(Prof. Karamat Rajput) COVID-19 is the most burning topic to talk about these days all over the world.
The world think-tank is thus trying to explore this life-threatening virus from all aspects. The most competent persons of the world are of the opinion that the presence of pollution in the air is helping various viruses damage human life globally. The study, published in SCIENCE DIRECT tells that the high level of pollution in northern Italy should be considered an additional co-factor of the high level of mortality recorded in that area. Thus, high levels of air pollution can raise the risk of dying from COVID-19.

The most underlying pollution-related conditions have caused severe damage to human life. However, medical professionals say it is too early to prove a direct relationship between COVID-19 & POLLUTION.
World-wide attempts are on way to draw a map of the most polluted cities based on the authentic database to support national authorities in these regions so that they can prepare their epidemic response plan accordingly.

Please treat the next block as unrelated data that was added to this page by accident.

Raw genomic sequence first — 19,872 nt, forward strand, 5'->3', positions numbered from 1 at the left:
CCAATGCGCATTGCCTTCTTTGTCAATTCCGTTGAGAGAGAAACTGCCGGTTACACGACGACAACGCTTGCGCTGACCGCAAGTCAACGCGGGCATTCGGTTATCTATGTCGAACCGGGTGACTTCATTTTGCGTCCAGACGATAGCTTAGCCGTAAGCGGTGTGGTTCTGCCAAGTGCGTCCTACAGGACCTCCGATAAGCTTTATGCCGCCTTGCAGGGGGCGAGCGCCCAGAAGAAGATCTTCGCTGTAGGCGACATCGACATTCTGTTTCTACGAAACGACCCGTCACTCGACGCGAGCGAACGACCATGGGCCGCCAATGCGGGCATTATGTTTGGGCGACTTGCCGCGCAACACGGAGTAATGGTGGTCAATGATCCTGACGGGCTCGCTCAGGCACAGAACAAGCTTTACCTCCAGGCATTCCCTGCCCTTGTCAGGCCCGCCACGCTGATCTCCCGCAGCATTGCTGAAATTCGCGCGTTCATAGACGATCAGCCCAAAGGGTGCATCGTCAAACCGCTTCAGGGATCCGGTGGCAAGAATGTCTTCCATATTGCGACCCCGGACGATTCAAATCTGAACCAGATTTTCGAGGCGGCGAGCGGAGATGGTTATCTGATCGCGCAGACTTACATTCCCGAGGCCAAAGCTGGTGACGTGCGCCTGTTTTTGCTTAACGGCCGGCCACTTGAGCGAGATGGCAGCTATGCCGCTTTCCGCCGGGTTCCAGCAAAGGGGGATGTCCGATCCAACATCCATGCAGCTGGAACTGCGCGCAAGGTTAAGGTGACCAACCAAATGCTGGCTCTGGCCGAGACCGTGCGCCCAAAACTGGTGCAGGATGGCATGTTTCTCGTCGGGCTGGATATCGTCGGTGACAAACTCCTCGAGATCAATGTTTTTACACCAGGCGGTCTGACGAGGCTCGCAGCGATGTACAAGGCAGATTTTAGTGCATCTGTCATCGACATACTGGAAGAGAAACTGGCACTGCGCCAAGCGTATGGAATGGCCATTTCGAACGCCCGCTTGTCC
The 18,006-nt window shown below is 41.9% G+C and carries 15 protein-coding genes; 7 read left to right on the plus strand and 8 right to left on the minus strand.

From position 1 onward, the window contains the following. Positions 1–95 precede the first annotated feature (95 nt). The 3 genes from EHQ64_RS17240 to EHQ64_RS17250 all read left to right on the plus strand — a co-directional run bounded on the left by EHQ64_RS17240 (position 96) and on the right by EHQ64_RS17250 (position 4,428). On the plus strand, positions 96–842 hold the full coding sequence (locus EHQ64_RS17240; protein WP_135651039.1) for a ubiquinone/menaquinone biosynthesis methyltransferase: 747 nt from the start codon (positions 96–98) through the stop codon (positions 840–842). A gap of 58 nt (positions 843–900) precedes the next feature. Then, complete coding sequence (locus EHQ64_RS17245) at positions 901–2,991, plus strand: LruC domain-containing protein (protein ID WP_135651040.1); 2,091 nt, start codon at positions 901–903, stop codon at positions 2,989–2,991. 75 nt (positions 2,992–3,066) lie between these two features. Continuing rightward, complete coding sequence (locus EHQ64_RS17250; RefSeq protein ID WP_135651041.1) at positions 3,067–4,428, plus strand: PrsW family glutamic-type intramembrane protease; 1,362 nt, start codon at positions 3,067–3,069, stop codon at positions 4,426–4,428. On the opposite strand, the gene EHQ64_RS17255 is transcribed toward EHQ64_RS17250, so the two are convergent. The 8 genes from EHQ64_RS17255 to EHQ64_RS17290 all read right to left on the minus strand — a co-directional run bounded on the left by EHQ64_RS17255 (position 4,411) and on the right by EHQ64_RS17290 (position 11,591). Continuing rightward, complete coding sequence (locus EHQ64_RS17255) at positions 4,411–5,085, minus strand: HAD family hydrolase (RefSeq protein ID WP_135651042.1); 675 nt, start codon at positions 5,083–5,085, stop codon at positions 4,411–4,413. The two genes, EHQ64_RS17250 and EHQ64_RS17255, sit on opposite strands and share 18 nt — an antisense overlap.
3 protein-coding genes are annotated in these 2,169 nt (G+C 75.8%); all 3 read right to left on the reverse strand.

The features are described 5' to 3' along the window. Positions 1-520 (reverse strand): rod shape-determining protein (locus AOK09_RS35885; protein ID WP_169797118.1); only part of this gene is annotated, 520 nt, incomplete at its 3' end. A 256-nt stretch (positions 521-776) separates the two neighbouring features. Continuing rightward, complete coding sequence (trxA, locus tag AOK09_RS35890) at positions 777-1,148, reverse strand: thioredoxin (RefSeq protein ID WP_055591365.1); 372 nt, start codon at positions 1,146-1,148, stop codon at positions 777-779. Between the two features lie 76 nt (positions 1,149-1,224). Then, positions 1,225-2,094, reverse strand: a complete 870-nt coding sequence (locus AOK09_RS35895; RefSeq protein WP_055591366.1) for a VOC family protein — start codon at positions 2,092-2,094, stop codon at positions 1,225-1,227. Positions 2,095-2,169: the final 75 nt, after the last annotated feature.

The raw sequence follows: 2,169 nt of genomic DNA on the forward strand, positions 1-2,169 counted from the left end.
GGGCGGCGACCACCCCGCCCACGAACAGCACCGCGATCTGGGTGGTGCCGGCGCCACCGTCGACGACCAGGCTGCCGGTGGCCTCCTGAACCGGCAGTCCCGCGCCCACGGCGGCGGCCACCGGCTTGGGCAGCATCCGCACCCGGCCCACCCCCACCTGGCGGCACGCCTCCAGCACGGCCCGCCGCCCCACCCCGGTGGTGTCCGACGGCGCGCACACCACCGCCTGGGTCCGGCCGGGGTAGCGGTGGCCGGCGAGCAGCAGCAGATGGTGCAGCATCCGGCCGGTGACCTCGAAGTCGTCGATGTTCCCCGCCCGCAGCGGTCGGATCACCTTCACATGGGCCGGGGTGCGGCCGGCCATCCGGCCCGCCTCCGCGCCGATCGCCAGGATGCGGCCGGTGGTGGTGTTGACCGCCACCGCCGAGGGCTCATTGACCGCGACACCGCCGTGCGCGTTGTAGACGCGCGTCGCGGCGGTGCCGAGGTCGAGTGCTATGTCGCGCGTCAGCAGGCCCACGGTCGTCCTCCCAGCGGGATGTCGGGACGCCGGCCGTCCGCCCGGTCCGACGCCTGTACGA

A US study suggests COVID-19 death rates rise by about 15% in areas with even a small increase in fine-particle pollution levels in the years before the pandemic.

These particles, one-30th of the diameter of a human hair, have previously been linked to health issues including respiratory infections and lung cancer. Ludwig Maximilian University of Munich Chair of epidemiology Air pollution reveals that efforts are in line with earlier reports on hospitalization and mortality due to pneumonia. As per the first findings in this regard, the role of pollution is substantiating our suspicion and the hypothesis that the severity of the COVID-19 infection may be augmented by particulate matter air pollution.

Another study, at the University of Siena, in Italy, and Arhus University, in Denmark, suggest a possible link between high levels of air pollution and COVID-19 deaths in northern Italy. It is also a dire need of the present scenario that population, age, differing health systems, and a variation in prevention policies across regions should also be taken into account.